Subscribe to DSC Newsletter

Real Time Digital Image Processing of Agricultural Data

In my earlier articles, I had discussed about about application of Big data for gathering Insights on green revolution and witnessed about a research work on supply chain management using big data analytics on agriculture. Incrementally, got an opportunity to implement data science methodology (a game theory approach) to make the results of SCM as an incentive compatible one. However, in this article I am trying to discuss about a large scale digital image processing obtained using time-series photographs of agricultural fields and sensor data for parameters, that should be done parallely with the help of Big Data Analytics such that the result of this work can facilitate SCM process exponentially.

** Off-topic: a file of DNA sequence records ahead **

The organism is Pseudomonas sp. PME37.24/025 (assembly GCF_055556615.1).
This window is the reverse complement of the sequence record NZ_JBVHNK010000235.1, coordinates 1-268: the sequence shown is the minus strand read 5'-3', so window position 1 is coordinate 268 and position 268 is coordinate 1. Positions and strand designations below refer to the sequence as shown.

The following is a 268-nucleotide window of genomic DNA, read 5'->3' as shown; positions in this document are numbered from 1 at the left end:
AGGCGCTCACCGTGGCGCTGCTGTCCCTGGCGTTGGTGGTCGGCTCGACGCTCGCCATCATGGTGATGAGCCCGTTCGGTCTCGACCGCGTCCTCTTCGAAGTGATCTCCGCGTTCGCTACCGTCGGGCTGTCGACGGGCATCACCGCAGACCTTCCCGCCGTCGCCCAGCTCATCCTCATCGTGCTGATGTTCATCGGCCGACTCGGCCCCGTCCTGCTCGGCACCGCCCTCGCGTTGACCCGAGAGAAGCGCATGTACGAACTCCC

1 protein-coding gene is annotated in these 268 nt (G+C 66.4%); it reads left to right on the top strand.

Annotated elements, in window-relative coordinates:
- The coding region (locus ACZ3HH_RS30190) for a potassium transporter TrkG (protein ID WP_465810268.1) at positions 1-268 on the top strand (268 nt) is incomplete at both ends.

We are focusing on using deep learning and machine learning techniques for identifying patterns for making predictins and decision making on large-scale stored / near real-time data sets. By this, we can identify the crop type, quality, maturity period for harvesting, early identification of bugs and diseases, soil quality attributes, early identification of need for soil nourishments etc., on a larger farms. These automation reduces considerable amount of manual work on large farms.

For this,we need to work with two kinds of images that is fetched on near-real-time by sensors; i.e: vector and bitmap. The vector image (represented by mathematical vectors) where resizing image at any scale can be achieved without loss of quality, However the bitmap image is achieved by means of mapped bits where the image pixels are organized as a series of rows and columns formed by pixels (as a pixels’ matrix) with each pixel (picture element) has only one color.